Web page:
Julie - thank you! It's a pretty specail feeling when you know you've managed to reach through a couple of layers to help someone :)

    Dianne - that is absolutely true! I do have a very special place in my heart for those kids who grow up in tough places.

    Laura - thank you! Teaching really is one of the best jobs on the planet. :)

    Sia - what an awesome story! I had to look up TBS - that's a tough addition to the others. It's so great when you can find that key and really reach someone. Those light bulb moments are awesome. I'm so glad he's managed to find his!!! YAY! :)

    Laura - exactly! They're worth every moment spent on report cards! :)

    Lynn - thank you - but he just needed a safe place to be :)

    Linda - thank you! It's moments like those we teach for :)

    Aidyl - thank you!! Welcome to the world of blogfests - they're so much fun!

    Elizabeth - thank you! Gunner earned all the credit though. It was tough - but he did it!! :)

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  29. I do admire you, Jemi. I worked with kids like that for years. After a while I think it burnt me out. I'd like to think I helped a few 'Gunners' along the way. I can well understand how overwhelming his response must have been.

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  30. Great story. Sometimes all the hassles involved with teaching is worth it.

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  31. Rosalind - I bet you helped more than a few Gunners. They can sneak right into your heart and melt it. It's definitely a job with a high burn out rate - the emotions can be overwhelming!

    Susan - teehee! It's always worth it - just harder to remember that on some days! :)

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  32. Ooh! I just LOVED this post! It sounds like you're a wonderful teacher and your students are lucky to have you. As for Gunner, I hope he is blessed with other good teachers and is able to overcome his difficulties.

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  33. Caryn - Gunner did a whole lot of that work himself - he just needed a safe place to learn to take risks :)

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  34. Hey Jemi thanks for stopping by the blog. This was an amazing story.

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  35. Shelli - you're very welcome! It's been a crazy chaotic month, but I'm getting back on track (mostly...) :)

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  36. That is such a wonderful story...and testament to you! Gunner was so lucky to have found you at just the right time. :)

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  37. DL - thank you so much - but it's really a testament to Gunner - he's the one who put in the work. I just gave him a safe place to do it :)

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  38. Hi Jemi,
    That was just awesome and testimony to your genuine caring to Gunner, who in turn, was inspired and let his inspiration grow to an even more profound positivity.
    A virtual shiny apple, your way, Gary :)

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  39. Gary - thank you! Shiny virtual apples always accepted! Gunner deserves most of the credit - but it was an honour to help him along his way :)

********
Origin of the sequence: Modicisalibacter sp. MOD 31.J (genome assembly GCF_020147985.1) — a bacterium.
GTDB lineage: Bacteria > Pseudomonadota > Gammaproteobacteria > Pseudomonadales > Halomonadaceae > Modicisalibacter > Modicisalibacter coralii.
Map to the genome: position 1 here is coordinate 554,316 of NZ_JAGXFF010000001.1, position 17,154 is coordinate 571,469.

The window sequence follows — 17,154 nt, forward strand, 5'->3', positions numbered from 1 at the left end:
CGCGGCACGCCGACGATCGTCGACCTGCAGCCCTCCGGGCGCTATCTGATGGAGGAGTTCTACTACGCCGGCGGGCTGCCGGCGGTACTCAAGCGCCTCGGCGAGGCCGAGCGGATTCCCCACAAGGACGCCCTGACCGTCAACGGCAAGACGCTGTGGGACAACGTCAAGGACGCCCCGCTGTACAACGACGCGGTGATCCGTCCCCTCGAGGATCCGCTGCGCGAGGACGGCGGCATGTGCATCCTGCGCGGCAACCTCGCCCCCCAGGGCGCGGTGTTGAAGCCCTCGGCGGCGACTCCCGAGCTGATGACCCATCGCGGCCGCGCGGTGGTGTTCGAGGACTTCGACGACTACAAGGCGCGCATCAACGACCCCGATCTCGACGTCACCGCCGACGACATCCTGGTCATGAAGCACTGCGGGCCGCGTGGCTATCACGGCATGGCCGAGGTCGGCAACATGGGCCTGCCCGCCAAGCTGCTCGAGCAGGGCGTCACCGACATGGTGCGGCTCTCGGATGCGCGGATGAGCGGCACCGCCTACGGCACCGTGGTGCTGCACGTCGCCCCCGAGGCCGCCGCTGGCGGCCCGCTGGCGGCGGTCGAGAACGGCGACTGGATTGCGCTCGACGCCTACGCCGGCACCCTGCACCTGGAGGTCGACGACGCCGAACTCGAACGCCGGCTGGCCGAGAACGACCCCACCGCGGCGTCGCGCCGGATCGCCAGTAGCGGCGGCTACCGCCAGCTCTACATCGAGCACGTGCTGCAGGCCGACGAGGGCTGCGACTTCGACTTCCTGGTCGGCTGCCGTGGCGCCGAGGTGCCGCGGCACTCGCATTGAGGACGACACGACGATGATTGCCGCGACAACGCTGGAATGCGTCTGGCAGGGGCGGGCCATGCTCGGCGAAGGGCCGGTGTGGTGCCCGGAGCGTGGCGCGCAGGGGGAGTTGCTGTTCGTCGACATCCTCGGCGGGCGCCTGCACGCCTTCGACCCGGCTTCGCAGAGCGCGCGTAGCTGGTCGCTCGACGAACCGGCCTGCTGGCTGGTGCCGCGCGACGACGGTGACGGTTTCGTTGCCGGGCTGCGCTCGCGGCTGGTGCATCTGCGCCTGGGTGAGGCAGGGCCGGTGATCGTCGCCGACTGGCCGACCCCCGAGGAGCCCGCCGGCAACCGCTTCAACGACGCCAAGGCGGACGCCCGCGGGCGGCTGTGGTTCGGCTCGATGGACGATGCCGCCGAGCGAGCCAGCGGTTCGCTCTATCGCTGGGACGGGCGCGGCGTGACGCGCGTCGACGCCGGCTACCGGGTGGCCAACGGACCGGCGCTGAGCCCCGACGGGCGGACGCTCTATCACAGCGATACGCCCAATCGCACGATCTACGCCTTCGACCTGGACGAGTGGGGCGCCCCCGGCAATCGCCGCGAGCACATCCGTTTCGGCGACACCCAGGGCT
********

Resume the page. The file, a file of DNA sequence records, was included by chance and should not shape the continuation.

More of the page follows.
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  40. Kids are so precious. Thank goodness for wonderful teachers like you who care, and who don't give up.

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  41. This is a great story! One of the best I've read. Thanks so much for being a great teacher!! The kids need someone like you. :) *hugs*

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  42. Pat - thank you! Kids are worth every moment we give them - every effort :)

    Elana - thanks so much! I don't know if I'm a great teacher, but I do my best to make our classroom a safe & happy one for everyone :)

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  43. Just stopping by from the blog hop. I love this story...I've had one or two Gunners in my day (I teach 7th grade). I always love to root for Gunners and the teachers who inspire them. Thanks for sharing! *new follower*

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  44. Lovely post! Wish my son would have been lucky enough to have had such a teacher as you!

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  45. Kimberly - nice to meet you! :) I love rooting for those Gunners too - it's so awesome when they succeed :)

    Siv - thank you! It's so hard on kids when they don't feel comfortable with the teacher. I hope he's doing well!

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  46. I'm sure that did make your month. Because you didn't surrender, and he didn't surrender, his life was forever changed - for good!

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  47. What an inspirational story! As a fellow teacher, I know that it's those little moments, like a student running up to give you a hug, or figuring out something in math all on their own for the first time, that make it worth it :-)

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  48. RaShelle - he worked so hard that year! It was so nice to see it pay off :)